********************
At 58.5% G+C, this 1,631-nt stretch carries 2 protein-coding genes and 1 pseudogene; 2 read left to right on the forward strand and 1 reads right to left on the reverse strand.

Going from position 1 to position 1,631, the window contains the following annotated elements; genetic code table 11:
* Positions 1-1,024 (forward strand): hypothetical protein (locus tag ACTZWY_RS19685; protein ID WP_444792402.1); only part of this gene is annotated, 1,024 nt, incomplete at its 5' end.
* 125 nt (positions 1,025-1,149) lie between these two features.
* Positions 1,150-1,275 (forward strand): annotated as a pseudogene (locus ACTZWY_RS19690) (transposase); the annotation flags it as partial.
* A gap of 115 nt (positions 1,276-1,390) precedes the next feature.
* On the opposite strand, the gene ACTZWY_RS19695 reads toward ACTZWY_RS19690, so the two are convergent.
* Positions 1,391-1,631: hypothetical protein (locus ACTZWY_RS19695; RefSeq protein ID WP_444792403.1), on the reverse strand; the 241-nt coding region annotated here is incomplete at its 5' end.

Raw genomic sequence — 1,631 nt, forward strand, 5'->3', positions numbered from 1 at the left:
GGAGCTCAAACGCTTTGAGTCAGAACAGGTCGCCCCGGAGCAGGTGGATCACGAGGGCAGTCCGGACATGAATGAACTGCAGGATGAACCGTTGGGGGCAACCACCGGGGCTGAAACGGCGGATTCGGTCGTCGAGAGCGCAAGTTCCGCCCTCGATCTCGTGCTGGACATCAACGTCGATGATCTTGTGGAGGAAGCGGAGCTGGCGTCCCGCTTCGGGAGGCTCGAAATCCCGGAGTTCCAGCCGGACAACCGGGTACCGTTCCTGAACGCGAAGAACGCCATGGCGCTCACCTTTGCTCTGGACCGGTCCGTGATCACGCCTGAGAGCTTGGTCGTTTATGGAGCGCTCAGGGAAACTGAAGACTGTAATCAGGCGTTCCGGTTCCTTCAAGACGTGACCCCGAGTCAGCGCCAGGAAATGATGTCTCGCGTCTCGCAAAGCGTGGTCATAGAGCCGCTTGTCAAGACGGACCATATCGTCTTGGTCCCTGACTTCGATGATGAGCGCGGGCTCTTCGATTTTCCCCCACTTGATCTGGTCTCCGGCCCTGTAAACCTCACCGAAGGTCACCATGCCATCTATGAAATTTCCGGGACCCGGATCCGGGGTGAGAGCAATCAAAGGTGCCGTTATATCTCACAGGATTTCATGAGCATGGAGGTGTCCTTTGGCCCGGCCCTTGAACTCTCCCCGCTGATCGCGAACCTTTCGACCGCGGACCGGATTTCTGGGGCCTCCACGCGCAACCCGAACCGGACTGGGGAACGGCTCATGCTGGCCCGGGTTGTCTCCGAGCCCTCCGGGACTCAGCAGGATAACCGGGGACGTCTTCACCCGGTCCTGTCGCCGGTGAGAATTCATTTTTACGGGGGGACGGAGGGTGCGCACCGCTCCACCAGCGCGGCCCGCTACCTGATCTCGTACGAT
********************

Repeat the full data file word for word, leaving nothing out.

At 58.5% G+C, this 1,631-nt stretch carries 2 protein-coding genes and 1 pseudogene; 2 read left to right on the forward strand and 1 reads right to left on the reverse strand.

Going from position 1 to position 1,631, the window contains the following annotated elements; genetic code table 11:
* Positions 1-1,024 (forward strand): hypothetical protein (locus tag ACTZWY_RS19685; protein ID WP_444792402.1); only part of this gene is annotated, 1,024 nt, incomplete at its 5' end.
* 125 nt (positions 1,025-1,149) lie between these two features.
* Positions 1,150-1,275 (forward strand): annotated as a pseudogene (locus ACTZWY_RS19690) (transposase); the annotation flags it as partial.
* A gap of 115 nt (positions 1,276-1,390) precedes the next feature.
* On the opposite strand, the gene ACTZWY_RS19695 reads toward ACTZWY_RS19690, so the two are convergent.
* Positions 1,391-1,631: hypothetical protein (locus ACTZWY_RS19695; RefSeq protein ID WP_444792403.1), on the reverse strand; the 241-nt coding region annotated here is incomplete at its 5' end.

Raw genomic sequence — 1,631 nt, forward strand, 5'->3', positions numbered from 1 at the left:
GGAGCTCAAACGCTTTGAGTCAGAACAGGTCGCCCCGGAGCAGGTGGATCACGAGGGCAGTCCGGACATGAATGAACTGCAGGATGAACCGTTGGGGGCAACCACCGGGGCTGAAACGGCGGATTCGGTCGTCGAGAGCGCAAGTTCCGCCCTCGATCTCGTGCTGGACATCAACGTCGATGATCTTGTGGAGGAAGCGGAGCTGGCGTCCCGCTTCGGGAGGCTCGAAATCCCGGAGTTCCAGCCGGACAACCGGGTACCGTTCCTGAACGCGAAGAACGCCATGGCGCTCACCTTTGCTCTGGACCGGTCCGTGATCACGCCTGAGAGCTTGGTCGTTTATGGAGCGCTCAGGGAAACTGAAGACTGTAATCAGGCGTTCCGGTTCCTTCAAGACGTGACCCCGAGTCAGCGCCAGGAAATGATGTCTCGCGTCTCGCAAAGCGTGGTCATAGAGCCGCTTGTCAAGACGGACCATATCGTCTTGGTCCCTGACTTCGATGATGAGCGCGGGCTCTTCGATTTTCCCCCACTTGATCTGGTCTCCGGCCCTGTAAACCTCACCGAAGGTCACCATGCCATCTATGAAATTTCCGGGACCCGGATCCGGGGTGAGAGCAATCAAAGGTGCCGTTATATCTCACAGGATTTCATGAGCATGGAGGTGTCCTTTGGCCCGGCCCTTGAACTCTCCCCGCTGATCGCGAACCTTTCGACCGCGGACCGGATTTCTGGGGCCTCCACGCGCAACCCGAACCGGACTGGGGAACGGCTCATGCTGGCCCGGGTTGTCTCCGAGCCCTCCGGGACTCAGCAGGATAACCGGGGACGTCTTCACCCGGTCCTGTCGCCGGTGAGAATTCATTTTTACGGGGGGACGGAGGGTGCGCACCGCTCCACCAGCGCGGCCCGCTACCTGATCTCGTACGAT